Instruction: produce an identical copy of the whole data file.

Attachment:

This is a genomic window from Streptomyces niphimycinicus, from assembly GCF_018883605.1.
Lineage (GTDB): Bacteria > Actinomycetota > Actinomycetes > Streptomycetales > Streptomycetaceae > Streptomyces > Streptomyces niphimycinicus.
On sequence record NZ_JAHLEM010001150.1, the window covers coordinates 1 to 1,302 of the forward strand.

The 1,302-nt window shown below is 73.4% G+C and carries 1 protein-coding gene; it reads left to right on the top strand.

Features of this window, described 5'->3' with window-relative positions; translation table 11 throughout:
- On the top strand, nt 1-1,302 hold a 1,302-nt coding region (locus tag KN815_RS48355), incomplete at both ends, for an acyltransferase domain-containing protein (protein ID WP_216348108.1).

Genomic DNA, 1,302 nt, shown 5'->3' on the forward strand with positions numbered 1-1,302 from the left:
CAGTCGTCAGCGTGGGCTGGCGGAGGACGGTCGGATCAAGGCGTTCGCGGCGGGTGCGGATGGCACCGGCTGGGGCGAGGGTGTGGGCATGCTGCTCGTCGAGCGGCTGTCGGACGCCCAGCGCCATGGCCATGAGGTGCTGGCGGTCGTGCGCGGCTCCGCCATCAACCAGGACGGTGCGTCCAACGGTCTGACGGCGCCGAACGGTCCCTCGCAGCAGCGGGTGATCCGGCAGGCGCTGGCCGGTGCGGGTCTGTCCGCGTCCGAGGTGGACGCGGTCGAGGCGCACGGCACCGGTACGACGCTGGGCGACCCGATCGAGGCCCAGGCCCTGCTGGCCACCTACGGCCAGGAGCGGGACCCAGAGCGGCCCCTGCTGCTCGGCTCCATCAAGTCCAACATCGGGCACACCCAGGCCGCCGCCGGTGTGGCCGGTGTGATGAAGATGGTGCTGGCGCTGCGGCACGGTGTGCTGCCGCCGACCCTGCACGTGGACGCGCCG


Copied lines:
This is a genomic window from Streptomyces niphimycinicus, from assembly GCF_018883605.1.
Lineage (GTDB): Bacteria > Actinomycetota > Actinomycetes > Streptomycetales > Streptomycetaceae > Streptomyces > Streptomyces niphimycinicus.
On sequence record NZ_JAHLEM010001150.1, the window covers coordinates 1 to 1,302 of the forward strand.

The 1,302-nt window shown below is 73.4% G+C and carries 1 protein-coding gene; it reads left to right on the top strand.

Features of this window, described 5'->3' with window-relative positions; translation table 11 throughout:
- On the top strand, nt 1-1,302 hold a 1,302-nt coding region (locus tag KN815_RS48355), incomplete at both ends, for an acyltransferase domain-containing protein (protein ID WP_216348108.1).

Genomic DNA, 1,302 nt, shown 5'->3' on the forward strand with positions numbered 1-1,302 from the left:
CAGTCGTCAGCGTGGGCTGGCGGAGGACGGTCGGATCAAGGCGTTCGCGGCGGGTGCGGATGGCACCGGCTGGGGCGAGGGTGTGGGCATGCTGCTCGTCGAGCGGCTGTCGGACGCCCAGCGCCATGGCCATGAGGTGCTGGCGGTCGTGCGCGGCTCCGCCATCAACCAGGACGGTGCGTCCAACGGTCTGACGGCGCCGAACGGTCCCTCGCAGCAGCGGGTGATCCGGCAGGCGCTGGCCGGTGCGGGTCTGTCCGCGTCCGAGGTGGACGCGGTCGAGGCGCACGGCACCGGTACGACGCTGGGCGACCCGATCGAGGCCCAGGCCCTGCTGGCCACCTACGGCCAGGAGCGGGACCCAGAGCGGCCCCTGCTGCTCGGCTCCATCAAGTCCAACATCGGGCACACCCAGGCCGCCGCCGGTGTGGCCGGTGTGATGAAGATGGTGCTGGCGCTGCGGCACGGTGTGCTGCCGCCGACCCTGCACGTGGACGCGCCG